Background: Regional anesthesia is commonly used in children. Our hypothesis was that percutaneous ultrasound-guided (PERC) rectus sheath blocks would result in lower postoperative pain scores compared to intraoperative (IO) rectus sheath blocks following umbilical hernia repair. Methods: A single-institution randomized blinded trial was conducted in pediatric patients undergoing elective umbilical hernia repair. The primary outcome was mean postoperative Wong-Baker pain score. Secondary outcomes included narcotic requirements and length of postoperative stay. Results: Fifty-eight patients were included: 28 PERC and 30 IO. Operating room time was significantly longer in the PERC group (41 vs. 35. min, p. <. 0.01). Mean postoperative pain scores (PERC-2.6 vs. IO-3.3, p = 0.11), morphine equivalents intraoperatively (PERC-0 vs. IO-0.04. mg/kg, p = 0.29) and postoperatively (PERC-0.04 vs. IO-0.09. mg/kg, p = 0.17), time to first postoperative narcotic dose (PERC-30 vs. IO-22. min, p = 0.33, log-rank test), and postoperative length of stay (PERC-76 vs. IO-80. min, p = 0.44) were similar. Conclusion: Following umbilical hernia repair in children, percutaneous ultrasound-guided and intraoperative rectus sheath blocks resulted in similar mean postoperative pain scores. There were no differences in secondary outcomes such as time to first narcotic, narcotic requirements, and length of stay. The additional resources required to complete a percutaneous ultrasound-guided rectus sheath block may not be warranted. Type of study: Randomized controlled trial. Level of evidence: Level I.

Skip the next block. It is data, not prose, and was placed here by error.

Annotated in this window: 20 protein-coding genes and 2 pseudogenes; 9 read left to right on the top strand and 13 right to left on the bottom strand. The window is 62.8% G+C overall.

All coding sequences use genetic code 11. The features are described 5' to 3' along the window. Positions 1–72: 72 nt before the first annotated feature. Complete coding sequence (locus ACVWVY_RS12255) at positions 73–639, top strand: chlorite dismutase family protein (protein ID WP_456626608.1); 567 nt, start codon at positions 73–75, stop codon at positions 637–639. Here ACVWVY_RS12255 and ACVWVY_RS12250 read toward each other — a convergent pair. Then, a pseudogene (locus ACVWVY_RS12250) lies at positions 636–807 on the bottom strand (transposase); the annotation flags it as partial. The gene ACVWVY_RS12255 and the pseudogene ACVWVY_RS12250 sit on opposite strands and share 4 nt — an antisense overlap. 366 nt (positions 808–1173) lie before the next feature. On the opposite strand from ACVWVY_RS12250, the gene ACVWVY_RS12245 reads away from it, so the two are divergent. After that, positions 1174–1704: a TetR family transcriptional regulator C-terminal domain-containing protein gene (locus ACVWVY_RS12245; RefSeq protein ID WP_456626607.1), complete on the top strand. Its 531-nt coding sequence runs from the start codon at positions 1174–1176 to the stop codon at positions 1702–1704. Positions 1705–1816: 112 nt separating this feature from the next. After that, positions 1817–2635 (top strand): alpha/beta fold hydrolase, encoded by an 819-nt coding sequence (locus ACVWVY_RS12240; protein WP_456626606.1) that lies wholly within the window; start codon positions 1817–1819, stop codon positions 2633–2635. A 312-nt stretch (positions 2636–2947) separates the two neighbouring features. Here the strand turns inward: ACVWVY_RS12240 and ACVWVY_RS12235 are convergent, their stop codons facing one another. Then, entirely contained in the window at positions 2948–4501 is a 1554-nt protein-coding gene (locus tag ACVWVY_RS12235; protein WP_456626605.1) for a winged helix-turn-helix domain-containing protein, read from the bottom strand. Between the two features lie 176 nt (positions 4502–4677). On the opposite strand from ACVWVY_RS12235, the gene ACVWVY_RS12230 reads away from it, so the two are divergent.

- Rectus sheath block
- Regional anesthesia
- Umbilical hernia
ASJC Scopus subject areas
- Pediatrics, Perinatology, and Child Health